Rebuilding a PDF Form with React Native

A few weeks ago a friend of mine had to struggle with a PDF form he often uses and it’s crappy user experience on his iPhone.
I thought I could do better with React Native and became interested in the idea of rebuilding the functionality and how this may be achieved with the current ecosystem.
The specs were clear:

  • text input: easy
  • image select: easy
  • generating a PDF: not proven impossible
  • PDF with locally saved images on it & without submitting something to a backend: we will see
  • sharing the PDF at least by mail: not proven impossible

So my first idea was to build a small prototype. It should prove that one can:

1. Write some text in a field
2. Take an image or select one from the gallery
3. Press a button
4. Open a share dialog with a complete PDF attached

Before I started, I did some research and found that there is no React Native solution for filling existing PDF forms.
There is a native solution for both iOS and Android, but one would have to build the integration.
On my search I stumbled upon another solution: Generating the PDF from HTML.
After a bit of research, I found that the library I use, react-native-html-to-pdf uses a web view and the print functionality under the hood.
This means images should be available, but to be certain I still needed to write a prototype:

The Prototype

First of all, we need the form itself, so the render method of our component looks like this:

The render function

There is nothing special here; we use setState to save the title and in our ImagePicker callback to save the image path.
This is wrapped in the loadImage function, which is almost the same as the ones react-native-image-picker shows in their README.

The next part would be the PDF generation: RNHTMLtoPDF.convert(options) returns a promise, which gets the file path as param of the success callback. The options include the HTML to be rendered, the height and width and the document name and they are listed in greater detail on the README of react-native-html-to-pdf.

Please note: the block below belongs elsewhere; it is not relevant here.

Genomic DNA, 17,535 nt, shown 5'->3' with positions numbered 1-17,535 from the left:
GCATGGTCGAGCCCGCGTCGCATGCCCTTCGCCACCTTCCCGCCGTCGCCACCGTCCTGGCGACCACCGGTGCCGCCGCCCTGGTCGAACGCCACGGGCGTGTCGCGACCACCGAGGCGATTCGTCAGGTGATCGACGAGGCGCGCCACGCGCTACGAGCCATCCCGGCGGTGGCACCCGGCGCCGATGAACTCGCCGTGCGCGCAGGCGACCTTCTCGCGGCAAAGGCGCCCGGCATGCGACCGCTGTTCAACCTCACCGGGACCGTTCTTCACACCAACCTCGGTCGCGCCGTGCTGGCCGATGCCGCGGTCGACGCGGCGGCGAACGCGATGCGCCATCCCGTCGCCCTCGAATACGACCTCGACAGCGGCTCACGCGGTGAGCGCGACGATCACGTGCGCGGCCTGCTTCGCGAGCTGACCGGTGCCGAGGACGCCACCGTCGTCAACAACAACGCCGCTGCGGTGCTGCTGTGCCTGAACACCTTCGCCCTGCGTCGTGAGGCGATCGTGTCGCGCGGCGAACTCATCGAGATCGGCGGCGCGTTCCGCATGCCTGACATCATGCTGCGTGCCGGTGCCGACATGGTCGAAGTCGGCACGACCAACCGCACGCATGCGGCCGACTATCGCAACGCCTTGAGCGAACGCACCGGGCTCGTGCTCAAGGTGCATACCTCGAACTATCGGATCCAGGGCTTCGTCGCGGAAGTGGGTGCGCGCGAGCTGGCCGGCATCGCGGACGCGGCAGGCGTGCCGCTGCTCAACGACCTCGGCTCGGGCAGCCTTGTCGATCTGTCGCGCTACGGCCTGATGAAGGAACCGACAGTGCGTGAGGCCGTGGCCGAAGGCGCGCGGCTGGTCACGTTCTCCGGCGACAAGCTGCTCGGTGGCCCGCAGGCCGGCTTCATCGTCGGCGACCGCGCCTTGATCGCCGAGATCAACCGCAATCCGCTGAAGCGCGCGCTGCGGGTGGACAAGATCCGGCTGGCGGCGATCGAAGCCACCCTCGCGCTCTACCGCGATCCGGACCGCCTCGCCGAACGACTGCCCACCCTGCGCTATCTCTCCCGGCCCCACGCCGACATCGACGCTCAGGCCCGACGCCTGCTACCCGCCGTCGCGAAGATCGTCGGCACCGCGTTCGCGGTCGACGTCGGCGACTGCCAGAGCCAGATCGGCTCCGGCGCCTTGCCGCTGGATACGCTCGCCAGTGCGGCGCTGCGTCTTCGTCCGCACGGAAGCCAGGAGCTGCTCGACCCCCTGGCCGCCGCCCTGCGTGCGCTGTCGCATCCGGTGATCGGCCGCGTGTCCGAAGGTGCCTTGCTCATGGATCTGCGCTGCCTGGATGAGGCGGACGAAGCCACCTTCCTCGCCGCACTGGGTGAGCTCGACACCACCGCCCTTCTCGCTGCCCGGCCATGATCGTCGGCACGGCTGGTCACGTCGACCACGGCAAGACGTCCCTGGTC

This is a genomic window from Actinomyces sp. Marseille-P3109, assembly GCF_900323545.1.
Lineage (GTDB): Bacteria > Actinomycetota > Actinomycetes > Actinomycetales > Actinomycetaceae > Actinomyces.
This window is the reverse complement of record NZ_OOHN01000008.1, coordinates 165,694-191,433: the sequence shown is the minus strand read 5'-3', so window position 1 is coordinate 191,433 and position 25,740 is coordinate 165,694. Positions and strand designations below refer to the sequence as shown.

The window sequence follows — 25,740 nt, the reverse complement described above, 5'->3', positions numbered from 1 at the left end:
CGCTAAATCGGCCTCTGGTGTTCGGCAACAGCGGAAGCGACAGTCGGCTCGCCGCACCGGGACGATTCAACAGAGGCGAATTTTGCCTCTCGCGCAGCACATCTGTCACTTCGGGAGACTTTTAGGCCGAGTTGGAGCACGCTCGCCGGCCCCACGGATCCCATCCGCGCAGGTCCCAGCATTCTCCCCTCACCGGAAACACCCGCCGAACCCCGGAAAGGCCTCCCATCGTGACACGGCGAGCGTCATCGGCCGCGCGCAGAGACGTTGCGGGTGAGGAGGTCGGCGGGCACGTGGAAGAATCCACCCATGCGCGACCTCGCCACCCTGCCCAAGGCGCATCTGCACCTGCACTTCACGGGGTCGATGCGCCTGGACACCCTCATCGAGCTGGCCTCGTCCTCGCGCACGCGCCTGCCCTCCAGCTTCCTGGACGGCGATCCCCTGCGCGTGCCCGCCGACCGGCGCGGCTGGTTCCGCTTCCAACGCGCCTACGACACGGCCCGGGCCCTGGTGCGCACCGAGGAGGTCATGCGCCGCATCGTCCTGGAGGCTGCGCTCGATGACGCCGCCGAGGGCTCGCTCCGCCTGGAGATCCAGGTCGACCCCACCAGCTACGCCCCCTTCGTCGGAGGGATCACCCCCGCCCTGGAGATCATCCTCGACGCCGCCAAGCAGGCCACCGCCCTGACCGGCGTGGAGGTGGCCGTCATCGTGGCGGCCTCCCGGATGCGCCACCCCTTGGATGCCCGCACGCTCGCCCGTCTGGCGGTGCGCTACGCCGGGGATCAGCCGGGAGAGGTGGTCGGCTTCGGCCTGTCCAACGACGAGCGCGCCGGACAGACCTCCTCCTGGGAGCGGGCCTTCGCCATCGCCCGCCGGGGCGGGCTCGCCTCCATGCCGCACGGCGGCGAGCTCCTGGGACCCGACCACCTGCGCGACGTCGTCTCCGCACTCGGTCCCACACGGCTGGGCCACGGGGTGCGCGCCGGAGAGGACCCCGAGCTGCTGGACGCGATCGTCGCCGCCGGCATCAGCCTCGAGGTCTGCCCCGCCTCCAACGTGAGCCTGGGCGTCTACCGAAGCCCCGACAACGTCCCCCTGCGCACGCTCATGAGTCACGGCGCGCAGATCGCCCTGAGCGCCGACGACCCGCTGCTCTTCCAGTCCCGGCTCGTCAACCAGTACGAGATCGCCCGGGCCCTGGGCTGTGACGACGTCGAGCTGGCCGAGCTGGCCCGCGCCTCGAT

The feature I liked most was that you might set the directory to ’docs’. Remember the Documents folder of iOS apps you may see when they are connected to your computer and where you can exchange files with them? Exactly that.

Also small hint: If you are using the Simulator (at least the iOS one, I am not sure about Android here) you may open the file path RNHTMLtoPDF returns directly on your computer. This is great for debugging and in this scenario, where I don’t have to include a PDF viewer into my app.

So in whole the PDF generation and sharing it looks like this:

The PDF generation + sharing

The Share object we use here comes from react-native-share and opens the native share panel.
As I first approached this part of the problem, I thought this could get quite hard, but it was super nicely solved by react-native-share.

The final solution without any styling looks like this:

The “pretty” result

The Conclusion

The awesome open source community around React Native enabled me to rebuild a PDF form as Android and iOS App.
It took a relatively small amount of code to do so, and I could have built the solution in under an hour if I already knew all these libraries.
If I were to scale this solution for a real app, I would think about using something else then regular template strings to build the markup.
It would be super cool to use React here, if you would like to see a demo implementation, please let me know in the comments.
I am only looking for an excuse to do this, give me one!
Also, I was suprised at how easy it was to include images in the PDF; I initially thought this would be more of a hassle.